What influence does the new system have on the impression result for you?

Every impression you take must be timed correctly. You have a limited window of time in which to attempt to isolate the preparation, remove the cord to visualize the preparation margin, and rinse and air. It’s important that the timing for the impression-taking is right. Therefore, you need a consistent mix. You know momentarily that you're ready when you can place the tray. I've got my ideal situation, that mix is ready, and I can rely on that. A solid mix is a predictable mix. It comes out quicker and easier, and I like the speed of it as well. A lot of people don't realize that's such a critical factor, but it is. Working time is not violated and the procedure flows easier—that's a big deal.

How do your assistants rate the NCIS? Is it easier for them to apply?

Yes, it is much easier for them to apply the material and make sure that the tips are secure, thanks to the color coding. The tips are much more secure and that's a very big factor because a lot of the time, they’re kind of fighting with it. It helps raise their confidence and that helps me have more confidence in them. Ultimately, patients feel more secure that their dental team is delivering excellent care.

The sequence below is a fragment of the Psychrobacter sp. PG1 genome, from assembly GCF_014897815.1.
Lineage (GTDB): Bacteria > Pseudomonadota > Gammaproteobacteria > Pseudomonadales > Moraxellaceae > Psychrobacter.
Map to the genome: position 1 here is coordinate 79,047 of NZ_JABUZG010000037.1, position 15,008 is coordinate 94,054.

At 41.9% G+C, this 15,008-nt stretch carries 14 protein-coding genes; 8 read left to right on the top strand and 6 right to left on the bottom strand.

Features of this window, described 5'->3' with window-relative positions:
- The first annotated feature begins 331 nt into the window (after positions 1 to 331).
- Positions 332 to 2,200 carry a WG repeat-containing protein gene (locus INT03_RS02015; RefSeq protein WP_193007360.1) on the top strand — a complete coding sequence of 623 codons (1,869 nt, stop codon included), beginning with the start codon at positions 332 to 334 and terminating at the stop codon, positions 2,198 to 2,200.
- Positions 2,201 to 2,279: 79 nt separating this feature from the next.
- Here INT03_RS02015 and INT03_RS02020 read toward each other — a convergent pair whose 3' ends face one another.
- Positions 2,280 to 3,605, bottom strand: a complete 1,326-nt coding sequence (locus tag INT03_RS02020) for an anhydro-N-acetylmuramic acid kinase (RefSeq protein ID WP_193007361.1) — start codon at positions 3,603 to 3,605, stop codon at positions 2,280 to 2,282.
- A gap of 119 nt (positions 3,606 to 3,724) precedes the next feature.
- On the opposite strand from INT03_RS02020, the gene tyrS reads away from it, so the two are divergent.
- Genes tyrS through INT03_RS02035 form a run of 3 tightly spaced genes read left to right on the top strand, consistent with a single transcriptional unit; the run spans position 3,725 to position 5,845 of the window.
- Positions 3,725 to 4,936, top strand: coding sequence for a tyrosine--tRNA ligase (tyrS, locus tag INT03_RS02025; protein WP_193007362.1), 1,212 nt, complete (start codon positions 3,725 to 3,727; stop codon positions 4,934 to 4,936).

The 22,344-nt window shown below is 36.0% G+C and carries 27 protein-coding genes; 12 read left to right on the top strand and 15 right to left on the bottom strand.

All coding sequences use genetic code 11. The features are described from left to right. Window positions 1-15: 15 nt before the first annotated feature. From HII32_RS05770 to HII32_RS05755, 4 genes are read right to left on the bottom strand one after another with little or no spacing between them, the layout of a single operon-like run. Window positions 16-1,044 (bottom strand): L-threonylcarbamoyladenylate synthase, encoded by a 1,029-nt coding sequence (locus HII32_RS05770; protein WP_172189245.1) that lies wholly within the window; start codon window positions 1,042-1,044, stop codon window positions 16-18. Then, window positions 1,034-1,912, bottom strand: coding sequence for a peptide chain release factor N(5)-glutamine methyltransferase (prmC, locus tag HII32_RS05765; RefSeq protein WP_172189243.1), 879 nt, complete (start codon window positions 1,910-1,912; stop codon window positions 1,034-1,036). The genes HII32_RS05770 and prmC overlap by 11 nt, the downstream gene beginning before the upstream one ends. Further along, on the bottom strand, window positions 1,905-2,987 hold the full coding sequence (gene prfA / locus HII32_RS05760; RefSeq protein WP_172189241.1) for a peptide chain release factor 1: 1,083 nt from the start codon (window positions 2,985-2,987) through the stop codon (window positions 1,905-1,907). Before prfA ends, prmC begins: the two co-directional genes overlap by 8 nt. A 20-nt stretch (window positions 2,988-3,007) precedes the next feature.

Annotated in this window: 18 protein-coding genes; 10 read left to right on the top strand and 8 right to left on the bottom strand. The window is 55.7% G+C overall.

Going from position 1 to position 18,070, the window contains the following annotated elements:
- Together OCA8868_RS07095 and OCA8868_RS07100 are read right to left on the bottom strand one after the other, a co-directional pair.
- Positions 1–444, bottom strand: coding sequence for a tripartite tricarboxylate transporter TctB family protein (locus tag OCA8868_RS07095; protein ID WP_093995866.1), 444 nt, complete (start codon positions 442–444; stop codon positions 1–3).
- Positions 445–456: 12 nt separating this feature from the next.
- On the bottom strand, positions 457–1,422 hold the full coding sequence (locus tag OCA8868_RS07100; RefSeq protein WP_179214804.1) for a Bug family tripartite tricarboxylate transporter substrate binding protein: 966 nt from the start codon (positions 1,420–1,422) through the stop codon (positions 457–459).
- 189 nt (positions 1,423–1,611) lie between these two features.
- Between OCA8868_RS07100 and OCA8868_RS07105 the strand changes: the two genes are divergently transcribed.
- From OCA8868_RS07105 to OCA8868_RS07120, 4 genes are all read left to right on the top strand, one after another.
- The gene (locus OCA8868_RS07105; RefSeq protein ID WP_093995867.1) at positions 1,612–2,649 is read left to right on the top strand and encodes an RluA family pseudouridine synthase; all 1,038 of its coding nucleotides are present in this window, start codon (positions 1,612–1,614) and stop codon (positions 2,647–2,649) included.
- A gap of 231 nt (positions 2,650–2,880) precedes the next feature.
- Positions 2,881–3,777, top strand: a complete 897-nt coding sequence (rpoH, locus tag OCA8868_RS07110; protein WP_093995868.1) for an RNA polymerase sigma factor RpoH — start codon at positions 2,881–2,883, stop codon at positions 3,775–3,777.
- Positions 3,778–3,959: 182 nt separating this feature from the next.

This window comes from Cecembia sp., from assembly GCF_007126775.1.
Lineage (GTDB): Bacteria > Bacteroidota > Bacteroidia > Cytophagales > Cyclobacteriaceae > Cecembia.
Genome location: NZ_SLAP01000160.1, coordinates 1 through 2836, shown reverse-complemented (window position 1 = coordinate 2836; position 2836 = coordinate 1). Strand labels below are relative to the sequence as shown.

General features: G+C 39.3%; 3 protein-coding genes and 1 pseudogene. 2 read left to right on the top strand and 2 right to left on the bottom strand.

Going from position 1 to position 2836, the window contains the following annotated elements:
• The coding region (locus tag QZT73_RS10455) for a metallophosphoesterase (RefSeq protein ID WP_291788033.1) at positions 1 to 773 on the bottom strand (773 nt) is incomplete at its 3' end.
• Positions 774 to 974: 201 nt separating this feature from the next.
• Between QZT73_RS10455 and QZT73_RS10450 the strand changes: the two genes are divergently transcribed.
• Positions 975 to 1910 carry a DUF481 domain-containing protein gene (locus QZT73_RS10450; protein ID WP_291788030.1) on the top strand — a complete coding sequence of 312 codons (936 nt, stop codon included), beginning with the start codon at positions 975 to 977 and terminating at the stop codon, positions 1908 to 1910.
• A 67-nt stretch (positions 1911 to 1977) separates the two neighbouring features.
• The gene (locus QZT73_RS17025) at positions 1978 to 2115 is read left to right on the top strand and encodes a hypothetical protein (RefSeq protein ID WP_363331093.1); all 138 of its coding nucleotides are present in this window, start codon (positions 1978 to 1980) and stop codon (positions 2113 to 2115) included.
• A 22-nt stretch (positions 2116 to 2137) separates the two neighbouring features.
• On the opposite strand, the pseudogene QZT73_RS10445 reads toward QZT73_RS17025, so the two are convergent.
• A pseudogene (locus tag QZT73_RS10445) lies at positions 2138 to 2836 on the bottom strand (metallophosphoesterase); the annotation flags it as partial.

This may be a slightly provocative question: you use the conventional impression method with Aquasil Ultra+. How does this fit with the trend that dentistry is becoming increasingly digital? Where do you see the very specific advantages of this impression method compared to intraoral scanning?

I think we're still going to need conventional impression materials as much as digital technologies. For example, I do a lot of digital dentures, so I still need to capture that special kind of impression taking. Sometimes I have to do a functional impression, which presses more on the mucosa/tissue. If so, I need an impression material to record that. Think of edentulous patients, which is a growing population. You cannot scan a completely edentulous jaw without any references in the mouth.

And thinking of implants, you're still going to need traditional impression material just for the very reason of the scan bodies and angulations. If you were doing conventional dentures, for example, you have to back up and start with an initial impression. I want to emphasize that an intraoral scanner doesn’t allow shortcuts, you still must create the data and detail, like the margin, isolate and expose it, and finally capture it. As with any scanner, you cannot expect the intraoral scanner to read through blood, saliva, the tongue, or deeper margins. However, a conventional impression material can flow and capture these areas and then be successfully removed. You often have to rely on that, and it's still the gold standard.